Chris Knipp Writing: Movies, Politics, Art

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PostPosted: Fri Mar 18, 2016 3:22 pm 
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The few successful years of a criminal family

The essence of Trapero's The Clan, a sort of Argentine "Sopranos" with a touch of The Godfather, is the elegant, serene face of the distinguished actor Guillermo Francella (The Secret in Their Eyes) as two-faced Arquímedes Puccio, devoted family man, arch criminal, cold sadist. When the stream of horrific Argentine dictatorships ended in the early Nineteen-Eighties, Arquímedes, a member of "Intelligence," was out of his job as the brutal "Dirty War" came to an end -- the last days of the juntas. This is a true story about which not all is clear, but it's possible Arquímedes had been "disappearing" people for the government. It would be an easy transition for him from aiding a brutal regime to being a full-on criminal, kidnapping for ransom. So that, for a few years, the focus of this movie, is exactly what he did. Trapero, whose accomplished films tend to be rather grim, adds considerable bustle and flair to this one, which turns into the portrait of a criminal family. But the underlying facts are as ugly as anything he has ever depicted. The creepy part is that Arquímedes turns his crimes into a family affair, enlisting several of his sons (he has three, and two daughters, and a wife whose cooking is found delicious) and his victims are kept prisoner at the house. Could anyone in the house not have known? But as in "The Sopranos," Arquímedes is the perfect family man.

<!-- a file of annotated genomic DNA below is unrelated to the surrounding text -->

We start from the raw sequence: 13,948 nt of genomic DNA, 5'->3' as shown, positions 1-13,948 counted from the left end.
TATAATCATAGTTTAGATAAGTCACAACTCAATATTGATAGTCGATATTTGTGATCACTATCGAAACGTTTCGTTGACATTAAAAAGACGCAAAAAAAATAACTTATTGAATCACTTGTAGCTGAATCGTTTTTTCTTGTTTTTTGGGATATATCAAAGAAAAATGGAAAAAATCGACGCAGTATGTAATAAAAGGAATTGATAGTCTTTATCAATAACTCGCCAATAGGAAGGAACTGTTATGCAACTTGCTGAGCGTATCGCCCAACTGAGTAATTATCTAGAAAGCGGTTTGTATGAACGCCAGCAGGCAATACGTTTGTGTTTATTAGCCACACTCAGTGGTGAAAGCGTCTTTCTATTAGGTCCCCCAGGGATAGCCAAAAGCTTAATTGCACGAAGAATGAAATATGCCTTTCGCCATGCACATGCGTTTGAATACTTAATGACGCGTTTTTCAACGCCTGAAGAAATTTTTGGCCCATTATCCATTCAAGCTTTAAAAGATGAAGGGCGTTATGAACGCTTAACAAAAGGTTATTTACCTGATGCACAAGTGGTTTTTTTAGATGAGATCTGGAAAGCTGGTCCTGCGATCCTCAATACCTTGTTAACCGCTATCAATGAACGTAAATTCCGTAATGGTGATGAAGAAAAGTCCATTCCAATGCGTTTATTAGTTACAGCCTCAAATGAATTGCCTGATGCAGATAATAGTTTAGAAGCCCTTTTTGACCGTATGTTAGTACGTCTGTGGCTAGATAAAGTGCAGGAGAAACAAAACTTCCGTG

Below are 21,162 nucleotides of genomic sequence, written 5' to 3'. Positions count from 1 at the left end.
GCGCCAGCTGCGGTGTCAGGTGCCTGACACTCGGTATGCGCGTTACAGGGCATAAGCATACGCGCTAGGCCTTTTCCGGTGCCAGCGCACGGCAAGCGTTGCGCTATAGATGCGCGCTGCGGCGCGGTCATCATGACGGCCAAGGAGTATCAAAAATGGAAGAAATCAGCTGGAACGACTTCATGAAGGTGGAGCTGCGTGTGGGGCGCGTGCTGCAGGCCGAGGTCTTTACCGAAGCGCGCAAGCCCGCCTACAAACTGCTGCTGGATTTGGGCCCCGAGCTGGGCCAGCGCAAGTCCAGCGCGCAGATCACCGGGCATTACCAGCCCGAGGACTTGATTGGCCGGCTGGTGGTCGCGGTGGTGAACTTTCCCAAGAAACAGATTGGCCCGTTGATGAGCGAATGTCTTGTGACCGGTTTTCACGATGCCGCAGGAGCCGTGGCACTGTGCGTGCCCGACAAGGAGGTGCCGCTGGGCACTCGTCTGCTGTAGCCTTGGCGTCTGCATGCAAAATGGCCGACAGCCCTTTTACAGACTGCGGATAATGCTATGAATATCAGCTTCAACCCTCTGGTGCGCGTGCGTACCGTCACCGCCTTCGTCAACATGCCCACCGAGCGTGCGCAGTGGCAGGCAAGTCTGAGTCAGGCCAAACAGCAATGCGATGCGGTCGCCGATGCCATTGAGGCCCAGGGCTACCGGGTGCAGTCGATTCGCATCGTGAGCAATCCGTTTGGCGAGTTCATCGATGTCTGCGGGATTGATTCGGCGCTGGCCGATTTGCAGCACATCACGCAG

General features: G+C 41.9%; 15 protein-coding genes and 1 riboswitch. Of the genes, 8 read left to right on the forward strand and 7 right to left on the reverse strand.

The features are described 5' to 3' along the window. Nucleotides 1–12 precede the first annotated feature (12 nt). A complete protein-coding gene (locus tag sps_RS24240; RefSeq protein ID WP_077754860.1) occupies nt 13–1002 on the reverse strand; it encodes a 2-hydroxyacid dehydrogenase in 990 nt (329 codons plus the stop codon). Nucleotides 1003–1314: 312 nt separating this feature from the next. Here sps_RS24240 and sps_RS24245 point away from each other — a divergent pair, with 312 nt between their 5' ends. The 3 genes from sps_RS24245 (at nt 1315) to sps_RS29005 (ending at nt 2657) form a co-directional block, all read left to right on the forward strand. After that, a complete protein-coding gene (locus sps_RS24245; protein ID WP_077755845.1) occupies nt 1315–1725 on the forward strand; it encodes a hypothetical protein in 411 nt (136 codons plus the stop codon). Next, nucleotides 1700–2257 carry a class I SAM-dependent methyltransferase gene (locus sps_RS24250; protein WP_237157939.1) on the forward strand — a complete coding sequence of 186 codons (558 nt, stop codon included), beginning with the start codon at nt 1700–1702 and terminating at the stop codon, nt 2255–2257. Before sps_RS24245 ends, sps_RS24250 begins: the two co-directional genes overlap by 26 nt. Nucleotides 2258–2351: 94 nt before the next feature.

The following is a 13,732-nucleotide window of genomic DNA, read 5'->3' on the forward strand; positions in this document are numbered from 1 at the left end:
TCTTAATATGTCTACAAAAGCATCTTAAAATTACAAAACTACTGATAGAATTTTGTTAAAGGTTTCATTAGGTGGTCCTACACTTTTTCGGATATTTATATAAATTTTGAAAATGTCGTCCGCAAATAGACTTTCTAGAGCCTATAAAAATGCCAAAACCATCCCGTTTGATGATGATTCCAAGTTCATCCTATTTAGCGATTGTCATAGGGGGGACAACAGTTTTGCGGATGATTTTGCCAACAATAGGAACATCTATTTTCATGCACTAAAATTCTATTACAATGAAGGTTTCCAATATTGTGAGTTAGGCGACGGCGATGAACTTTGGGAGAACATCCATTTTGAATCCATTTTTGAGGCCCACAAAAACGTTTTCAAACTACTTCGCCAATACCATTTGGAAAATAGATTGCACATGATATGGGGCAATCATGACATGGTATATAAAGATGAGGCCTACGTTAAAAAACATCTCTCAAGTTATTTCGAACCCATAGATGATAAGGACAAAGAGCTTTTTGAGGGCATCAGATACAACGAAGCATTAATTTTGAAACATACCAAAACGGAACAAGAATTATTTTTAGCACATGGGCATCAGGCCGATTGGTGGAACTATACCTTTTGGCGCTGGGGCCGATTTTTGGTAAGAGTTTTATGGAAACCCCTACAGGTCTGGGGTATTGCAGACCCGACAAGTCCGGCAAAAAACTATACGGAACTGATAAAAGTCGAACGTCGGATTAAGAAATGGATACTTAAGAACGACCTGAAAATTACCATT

Trapero's The Clan is a highly professional (and ghoulishly entertaining) rather than great movie. It tells the chilling, astonishing story of the Puccio family in Buenos Aires in the early Eighties whose patriarch went on kidnapping folks freelance after the horrible dictatorship stopped, for personal gain, charging a million in cash dollars US, but killing the victims anyway. (The actual ransom collected was lower than in the movie.) There is nothing else quite as good as the long tracking shot (given away, alas, in the trailer) where Arquímedes goes through the house, telling everyone dinner will soon be ready, and carrying a tray that he winds up delivering to the terrified, chained prisoner in a closet. We see the victim held at home, with sons, daughters, and wife going on as usual.

Most visible among Arquímedes' offspring is his the boyishly handsome, bushy-haired Alessandro, known as Alex (Peter Lanzani), a star rugby player for both the local and the national teams. Alex is very cooperative, even though his assistance in his father's kidnappings puts his career in grave danger. The first victim is one of Alex's friends. When he discovers the friend has been not returned after collecting the ransom but instead murdered (by Arquímedes, execution style), he is horrified. But what can he do? Two of the brothers leave the country to get away from all this, but one, Maguila (Gastón Cocchiarale) returns, overweight, and begins helping dad with his "work." The youngest son, Guillermo (Franco Masini) goes off on a sports trip and does not return; he urges Alex to do likewise, but Alex is in too deep, and has his future wife, Monica (Stefanía Koessl) to think of.